Thursday, October 15, 2009

The School Halloween Party

I remember growing up, we always had a Halloween Party at school every year. It was always held on the Friday before Halloween. The school was Kindergarten through 12th grade, all in one building. The party started around noon and parents and the community were welcome and it always drew a big crowd. Prizes were given for the best costume, the scariest, the funniest, the prettiest, etc. It was quite the honor for students to win a prize at the annual Halloween Party, and us kids usually went out of our way to come up with a good costume so we could win. There was also lots of food to eat (cakes, cookies. etc.) and lots of candy. The community really came together to celebrate the occassion.

The Burns kids usually won for our costumes, primarily because Mom would help us make them. She told us we won because we had homemade costumes. I'm sure this was just her way of re-assuring us that our costumes were as good as everyone else's, who usually had store-bought costumes. Mom would let us decide what we wanted to dress up as for Halloween, and then she'd give us idea's on how to make that costume the best it could be.

I especially remember one year, I was probably in 2nd grade, and I couldn't make up my mind what to be for Halloween. I wanted to go scary, but the year before I was a vampire, and I didn't want to repeat that one two years in a row (although I made a fairly decent vampire).

Me as a vampire, a few year after this story took place.

My aunts told me to dress up like some movie star, primarily because they were all in love with Don Johnson and whatever the flavor of the month happened to be at that time. My Uncle Tom wanted me to be a motorcycle driver, because he was going through that phase and for some reason constantly watched "Any Which Way You Can" on our old disc player. Everyone I asked for help with coming up with an idea seemed to give me idea's that I just didn't care for.

When the annual Halloween Party was growing close (only a week away), there had been some commotion at school. My Aunt Aim had gotten into a fight with another girl and Mom and my granddad had to go into school to meet with the principal about it. Well, we Burns' have always been clannish and when one of us were in trouble, all of us were in trouble. When the time of the appointment came around, and we knew Mom and my Granddad were at the principal's office, all of us kids just walked out of class and right into the school office where the secretary was located. We were all going to attest that the fight was not my Aunt Aim's fault. Of course, all of our teachers were right behind us. Me, always being the mouthy one, and because I was the pet pig, said to my teacher when she kept telling me to return to my classroom or face the consequences, "Why don't you go somewhere where somebody wants to see you." Well that just threw the fat in the fire. That teacher started yelling at me, but my Aunt Tam quickly came to my rescue. She told my teacher, "He ain't a damn dog and you aint gonna talk to him like one." Well that just further infuriated the teacher, to the point where she was so mad that she was shaking. The school secretary knew us and how we were really good kids at heart, and knew that we were all there simply to take up for our Aunt Aim, told the teacher, "Why don't you go on back to your classroom and I'll have the principal take care of this." Well that got the teachers off our backs, and the secretary told us to have a seat until the meeting was over. Well, we didn't wait, we all barged into the meeting in the principals office and all started telling how that other girl was always picking on my Aunt Aim and how the other girl threw the first punch, and it wasn't my Aunt Aim's fault that she had "cleaned up on the girl who's mouth overloaded her ass". (Those were my Aunt Tam's exact words...we found out long before that you couldn't get in trouble for cussing in the principals office). Well, Aunt Aim was exonerated but the rest of us got sent home for the day so the teachers could cool off a bit, which was fine with us because we had all planned on returning home with Mom and my granddad anyway. What we didn't figure on though was the teachers that we had ticked off were also the costume judges at the Halloween Party!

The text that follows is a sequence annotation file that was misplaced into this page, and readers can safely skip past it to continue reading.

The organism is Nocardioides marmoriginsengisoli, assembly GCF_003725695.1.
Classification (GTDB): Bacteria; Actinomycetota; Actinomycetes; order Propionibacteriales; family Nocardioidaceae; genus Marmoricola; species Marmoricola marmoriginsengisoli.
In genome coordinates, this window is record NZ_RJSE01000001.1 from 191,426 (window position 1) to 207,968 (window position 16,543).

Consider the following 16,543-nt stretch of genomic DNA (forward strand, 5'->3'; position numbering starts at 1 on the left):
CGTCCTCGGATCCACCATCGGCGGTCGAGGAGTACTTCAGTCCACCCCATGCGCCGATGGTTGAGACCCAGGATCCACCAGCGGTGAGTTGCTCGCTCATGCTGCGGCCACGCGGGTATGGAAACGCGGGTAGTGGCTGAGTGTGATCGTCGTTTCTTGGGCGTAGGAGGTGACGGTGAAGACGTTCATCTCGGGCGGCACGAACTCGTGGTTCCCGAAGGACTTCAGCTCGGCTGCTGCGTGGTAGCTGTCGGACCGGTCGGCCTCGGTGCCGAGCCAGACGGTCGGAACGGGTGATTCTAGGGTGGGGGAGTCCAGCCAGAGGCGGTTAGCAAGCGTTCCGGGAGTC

Me, my brother and Dad, about the time this story took place. As you can see by our dirty shirts, "We played hard."